2010 Games in Vancouver could bolster indigenous economies
The Winter Olympics will be held Feb. 12-28, 2010; the Paralympic Games follow on March 12-21. An estimated 250,000 people are expected to visit the region; the games will employ 5,000 and require 25,000 volunteers. About 1.8 million event tickets are expected to be sold. Some 10,000 media representatives will report on and televise the games to readers and viewers throughout the world.
The Olympic venues are in the territories of the Lil’wat, Musqueam, Squamish and Tsleil-Waututh. There could be potential cultural and economic impact to those nations, which formed the Four Host First Nations Society to coordinate aboriginal involvement in the games.
The Four Host First Nations negotiated an agreement with the Vancouver 2010 Organizing Committee for the integration of aboriginal graphics into Vancouver 2010-branded merchandise and the licensing and marketing of authentic aboriginal art and products, a series of products featuring the Four Host First Nations logo and other products featuring aboriginal themes and icons, such as drums, canoes and paddles.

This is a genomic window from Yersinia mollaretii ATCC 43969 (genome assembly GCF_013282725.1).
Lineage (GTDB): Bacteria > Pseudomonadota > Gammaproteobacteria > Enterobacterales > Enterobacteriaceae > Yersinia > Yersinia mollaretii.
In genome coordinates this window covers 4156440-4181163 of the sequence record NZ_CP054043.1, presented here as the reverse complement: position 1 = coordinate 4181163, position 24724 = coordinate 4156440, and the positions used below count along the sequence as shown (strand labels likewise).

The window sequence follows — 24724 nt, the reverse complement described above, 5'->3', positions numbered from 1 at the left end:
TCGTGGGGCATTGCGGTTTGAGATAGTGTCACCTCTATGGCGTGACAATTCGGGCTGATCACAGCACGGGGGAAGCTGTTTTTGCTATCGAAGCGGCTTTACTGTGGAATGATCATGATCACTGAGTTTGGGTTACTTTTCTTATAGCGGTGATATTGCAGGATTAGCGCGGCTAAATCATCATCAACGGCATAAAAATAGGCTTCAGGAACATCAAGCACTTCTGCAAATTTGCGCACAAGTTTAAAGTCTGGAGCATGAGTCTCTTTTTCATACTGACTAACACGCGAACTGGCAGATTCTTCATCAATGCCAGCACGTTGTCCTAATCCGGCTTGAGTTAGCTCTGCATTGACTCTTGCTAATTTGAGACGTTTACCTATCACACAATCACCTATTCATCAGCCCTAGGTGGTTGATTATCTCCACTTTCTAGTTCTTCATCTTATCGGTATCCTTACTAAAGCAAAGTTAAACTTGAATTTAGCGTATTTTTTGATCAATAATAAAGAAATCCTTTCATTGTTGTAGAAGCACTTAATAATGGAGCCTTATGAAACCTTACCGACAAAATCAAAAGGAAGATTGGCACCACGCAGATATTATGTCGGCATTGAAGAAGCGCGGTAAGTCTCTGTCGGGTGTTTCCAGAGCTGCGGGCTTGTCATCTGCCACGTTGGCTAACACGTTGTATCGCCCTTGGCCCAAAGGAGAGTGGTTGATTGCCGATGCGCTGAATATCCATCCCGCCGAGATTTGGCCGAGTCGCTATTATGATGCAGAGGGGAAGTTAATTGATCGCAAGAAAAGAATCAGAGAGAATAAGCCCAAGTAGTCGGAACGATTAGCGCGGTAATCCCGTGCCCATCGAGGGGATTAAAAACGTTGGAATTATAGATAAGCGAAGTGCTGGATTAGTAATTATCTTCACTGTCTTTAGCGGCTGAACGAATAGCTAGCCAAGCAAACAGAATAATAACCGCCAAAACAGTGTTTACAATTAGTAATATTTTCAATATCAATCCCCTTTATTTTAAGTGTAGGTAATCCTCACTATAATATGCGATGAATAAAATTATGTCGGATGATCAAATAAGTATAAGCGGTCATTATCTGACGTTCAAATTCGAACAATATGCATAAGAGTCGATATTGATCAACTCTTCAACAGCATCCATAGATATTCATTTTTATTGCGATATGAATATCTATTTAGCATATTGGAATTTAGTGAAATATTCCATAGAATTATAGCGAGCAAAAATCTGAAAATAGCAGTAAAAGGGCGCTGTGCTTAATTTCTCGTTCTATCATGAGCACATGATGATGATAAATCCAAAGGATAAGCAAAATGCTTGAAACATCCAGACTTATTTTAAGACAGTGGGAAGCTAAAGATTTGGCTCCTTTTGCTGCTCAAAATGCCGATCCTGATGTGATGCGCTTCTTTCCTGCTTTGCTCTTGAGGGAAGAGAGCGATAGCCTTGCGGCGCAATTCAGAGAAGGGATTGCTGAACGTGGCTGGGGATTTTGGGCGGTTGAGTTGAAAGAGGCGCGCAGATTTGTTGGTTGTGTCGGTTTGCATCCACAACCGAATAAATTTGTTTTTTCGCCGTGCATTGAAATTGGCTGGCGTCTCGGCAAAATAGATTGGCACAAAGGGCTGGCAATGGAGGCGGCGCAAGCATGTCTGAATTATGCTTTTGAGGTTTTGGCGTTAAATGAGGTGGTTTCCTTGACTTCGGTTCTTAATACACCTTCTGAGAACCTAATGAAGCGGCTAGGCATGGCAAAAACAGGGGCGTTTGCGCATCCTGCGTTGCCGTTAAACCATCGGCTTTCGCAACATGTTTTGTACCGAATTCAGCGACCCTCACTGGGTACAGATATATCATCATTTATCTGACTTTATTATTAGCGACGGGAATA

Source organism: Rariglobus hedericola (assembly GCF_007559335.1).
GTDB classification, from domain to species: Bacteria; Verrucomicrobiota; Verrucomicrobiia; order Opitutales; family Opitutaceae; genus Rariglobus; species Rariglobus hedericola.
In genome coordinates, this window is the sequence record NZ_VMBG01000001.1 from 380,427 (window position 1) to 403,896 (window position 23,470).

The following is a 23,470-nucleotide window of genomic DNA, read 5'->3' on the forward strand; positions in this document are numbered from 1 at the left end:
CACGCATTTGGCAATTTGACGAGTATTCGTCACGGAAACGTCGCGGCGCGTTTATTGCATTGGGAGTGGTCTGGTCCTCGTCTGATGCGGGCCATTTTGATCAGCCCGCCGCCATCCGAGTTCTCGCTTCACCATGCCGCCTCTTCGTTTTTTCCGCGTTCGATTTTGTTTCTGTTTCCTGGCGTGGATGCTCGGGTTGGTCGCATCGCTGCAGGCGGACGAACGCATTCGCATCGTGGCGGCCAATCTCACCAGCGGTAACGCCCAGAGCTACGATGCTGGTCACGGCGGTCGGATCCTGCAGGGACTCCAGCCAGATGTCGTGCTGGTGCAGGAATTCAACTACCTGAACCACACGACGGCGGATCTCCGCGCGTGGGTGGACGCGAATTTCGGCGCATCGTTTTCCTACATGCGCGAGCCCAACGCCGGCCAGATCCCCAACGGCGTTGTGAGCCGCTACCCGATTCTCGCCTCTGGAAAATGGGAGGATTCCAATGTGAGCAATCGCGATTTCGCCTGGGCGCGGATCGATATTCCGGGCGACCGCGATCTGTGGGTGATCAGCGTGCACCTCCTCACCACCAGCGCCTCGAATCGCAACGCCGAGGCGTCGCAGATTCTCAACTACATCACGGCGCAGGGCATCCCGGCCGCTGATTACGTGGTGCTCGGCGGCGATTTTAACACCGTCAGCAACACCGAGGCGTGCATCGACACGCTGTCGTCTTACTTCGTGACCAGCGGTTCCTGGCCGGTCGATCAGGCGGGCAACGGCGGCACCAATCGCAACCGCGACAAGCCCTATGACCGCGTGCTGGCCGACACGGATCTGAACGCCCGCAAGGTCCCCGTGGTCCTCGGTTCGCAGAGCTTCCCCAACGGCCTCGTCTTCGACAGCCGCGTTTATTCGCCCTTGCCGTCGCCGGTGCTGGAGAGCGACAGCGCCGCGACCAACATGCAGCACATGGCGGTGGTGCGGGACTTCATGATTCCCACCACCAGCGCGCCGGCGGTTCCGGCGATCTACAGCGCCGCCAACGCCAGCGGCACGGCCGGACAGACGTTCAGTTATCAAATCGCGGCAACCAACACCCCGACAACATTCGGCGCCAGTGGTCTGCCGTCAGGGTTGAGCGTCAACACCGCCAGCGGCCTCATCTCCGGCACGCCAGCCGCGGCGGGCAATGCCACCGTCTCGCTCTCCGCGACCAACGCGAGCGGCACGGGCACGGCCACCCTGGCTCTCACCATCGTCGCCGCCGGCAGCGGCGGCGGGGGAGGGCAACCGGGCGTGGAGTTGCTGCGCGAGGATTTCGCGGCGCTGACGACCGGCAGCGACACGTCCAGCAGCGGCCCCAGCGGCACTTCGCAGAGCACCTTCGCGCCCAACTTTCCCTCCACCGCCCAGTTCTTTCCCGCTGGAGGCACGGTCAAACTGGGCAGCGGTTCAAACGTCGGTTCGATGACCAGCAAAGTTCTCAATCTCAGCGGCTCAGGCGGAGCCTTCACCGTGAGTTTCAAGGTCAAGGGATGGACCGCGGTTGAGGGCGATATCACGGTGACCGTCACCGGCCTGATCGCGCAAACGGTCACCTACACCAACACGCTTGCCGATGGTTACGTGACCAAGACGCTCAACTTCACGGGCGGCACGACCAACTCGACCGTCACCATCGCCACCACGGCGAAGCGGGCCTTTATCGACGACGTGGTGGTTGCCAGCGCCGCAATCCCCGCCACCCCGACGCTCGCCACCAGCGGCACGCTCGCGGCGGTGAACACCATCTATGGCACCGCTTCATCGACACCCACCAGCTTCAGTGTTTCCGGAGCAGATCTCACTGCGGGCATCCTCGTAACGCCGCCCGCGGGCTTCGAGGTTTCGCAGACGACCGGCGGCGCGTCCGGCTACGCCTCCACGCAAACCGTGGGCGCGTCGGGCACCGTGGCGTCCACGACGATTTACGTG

The government of Nunavut is the first aboriginal partner in the program; more than 1,200 Inuit artists will carve inuksuit in one of 11 distinct community styles or forms for the Olympics. Inuksuit is plural for inukshuk, a guidepost made of rock stacked in human form on the vast expanse of the Arctic. The inukshuk has been adopted as the emblem of the 2010 games.
The licensing and merchandising agreement, reportedly the first of its kind in Olympic history, will result in one-third of the Vancouver Organizing Committee’s royalties from sales of these products being contributed to a fund supporting cultural, education and sport initiatives for First Nation, Inuit and Métis children across Canada.